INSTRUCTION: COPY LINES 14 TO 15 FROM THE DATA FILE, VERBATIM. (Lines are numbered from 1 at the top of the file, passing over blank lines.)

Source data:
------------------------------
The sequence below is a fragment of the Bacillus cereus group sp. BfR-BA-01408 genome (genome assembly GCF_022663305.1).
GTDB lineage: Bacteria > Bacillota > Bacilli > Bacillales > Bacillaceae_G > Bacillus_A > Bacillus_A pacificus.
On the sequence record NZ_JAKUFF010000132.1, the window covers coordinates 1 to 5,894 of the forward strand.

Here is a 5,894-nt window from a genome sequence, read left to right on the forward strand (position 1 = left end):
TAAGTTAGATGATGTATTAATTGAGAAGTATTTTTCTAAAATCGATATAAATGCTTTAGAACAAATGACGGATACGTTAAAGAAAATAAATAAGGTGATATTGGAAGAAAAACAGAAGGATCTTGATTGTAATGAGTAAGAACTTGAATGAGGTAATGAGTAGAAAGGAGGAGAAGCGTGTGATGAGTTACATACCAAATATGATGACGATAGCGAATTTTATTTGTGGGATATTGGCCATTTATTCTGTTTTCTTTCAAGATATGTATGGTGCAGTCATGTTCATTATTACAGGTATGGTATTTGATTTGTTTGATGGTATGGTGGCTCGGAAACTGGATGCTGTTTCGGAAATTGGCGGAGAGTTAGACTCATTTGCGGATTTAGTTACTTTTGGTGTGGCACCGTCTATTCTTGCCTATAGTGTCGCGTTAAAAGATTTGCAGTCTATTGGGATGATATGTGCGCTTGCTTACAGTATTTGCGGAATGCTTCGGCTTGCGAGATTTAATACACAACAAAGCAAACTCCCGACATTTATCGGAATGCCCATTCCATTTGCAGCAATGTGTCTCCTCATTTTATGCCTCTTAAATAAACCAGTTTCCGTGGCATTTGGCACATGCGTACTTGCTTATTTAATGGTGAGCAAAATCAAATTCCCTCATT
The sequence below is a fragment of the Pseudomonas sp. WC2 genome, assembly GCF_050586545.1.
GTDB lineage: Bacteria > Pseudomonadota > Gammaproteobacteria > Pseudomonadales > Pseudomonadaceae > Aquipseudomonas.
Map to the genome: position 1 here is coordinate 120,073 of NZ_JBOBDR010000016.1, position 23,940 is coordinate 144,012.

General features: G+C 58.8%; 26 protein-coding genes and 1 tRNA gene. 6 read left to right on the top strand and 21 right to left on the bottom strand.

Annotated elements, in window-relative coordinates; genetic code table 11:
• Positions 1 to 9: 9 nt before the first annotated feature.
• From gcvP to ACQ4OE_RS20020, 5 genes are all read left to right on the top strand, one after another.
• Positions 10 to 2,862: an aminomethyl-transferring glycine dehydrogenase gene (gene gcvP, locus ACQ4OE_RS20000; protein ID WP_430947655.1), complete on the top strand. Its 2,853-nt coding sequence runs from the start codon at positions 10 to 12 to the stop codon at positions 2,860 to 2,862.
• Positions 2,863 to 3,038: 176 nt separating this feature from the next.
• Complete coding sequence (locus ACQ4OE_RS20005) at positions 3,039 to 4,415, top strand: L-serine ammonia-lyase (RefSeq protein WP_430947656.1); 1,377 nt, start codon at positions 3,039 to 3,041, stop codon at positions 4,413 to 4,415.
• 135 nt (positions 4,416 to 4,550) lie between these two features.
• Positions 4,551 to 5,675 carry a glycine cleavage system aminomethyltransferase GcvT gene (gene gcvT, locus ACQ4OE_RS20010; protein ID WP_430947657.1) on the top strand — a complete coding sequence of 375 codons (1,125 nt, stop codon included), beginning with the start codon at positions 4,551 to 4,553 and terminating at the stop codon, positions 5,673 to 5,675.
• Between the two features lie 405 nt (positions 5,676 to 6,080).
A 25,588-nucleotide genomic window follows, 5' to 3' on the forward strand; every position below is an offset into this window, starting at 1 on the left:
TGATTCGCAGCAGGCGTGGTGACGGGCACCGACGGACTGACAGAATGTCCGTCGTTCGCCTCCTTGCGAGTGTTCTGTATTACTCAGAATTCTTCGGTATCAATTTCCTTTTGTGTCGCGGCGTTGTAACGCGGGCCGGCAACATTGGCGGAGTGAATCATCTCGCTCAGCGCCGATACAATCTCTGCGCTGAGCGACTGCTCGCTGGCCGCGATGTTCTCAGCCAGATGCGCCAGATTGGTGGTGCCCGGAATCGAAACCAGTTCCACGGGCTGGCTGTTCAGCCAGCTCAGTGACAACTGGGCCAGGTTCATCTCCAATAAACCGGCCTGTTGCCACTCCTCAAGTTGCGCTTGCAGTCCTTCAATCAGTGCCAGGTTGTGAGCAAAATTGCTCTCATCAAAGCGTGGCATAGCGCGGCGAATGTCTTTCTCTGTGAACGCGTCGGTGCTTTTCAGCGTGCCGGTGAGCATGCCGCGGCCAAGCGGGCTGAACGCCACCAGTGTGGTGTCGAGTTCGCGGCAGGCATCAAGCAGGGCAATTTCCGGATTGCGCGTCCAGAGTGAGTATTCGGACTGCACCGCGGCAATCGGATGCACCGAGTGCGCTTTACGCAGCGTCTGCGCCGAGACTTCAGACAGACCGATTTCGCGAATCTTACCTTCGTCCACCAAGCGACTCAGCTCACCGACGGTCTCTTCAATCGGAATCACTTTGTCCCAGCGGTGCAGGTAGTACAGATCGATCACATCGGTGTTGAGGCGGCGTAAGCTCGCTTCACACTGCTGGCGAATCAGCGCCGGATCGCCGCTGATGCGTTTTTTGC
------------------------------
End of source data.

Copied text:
• Positions 2,863 to 3,038: 176 nt separating this feature from the next.
• Complete coding sequence (locus ACQ4OE_RS20005) at positions 3,039 to 4,415, top strand: L-serine ammonia-lyase (RefSeq protein WP_430947656.1); 1,377 nt, start codon at positions 3,039 to 3,041, stop codon at positions 4,413 to 4,415.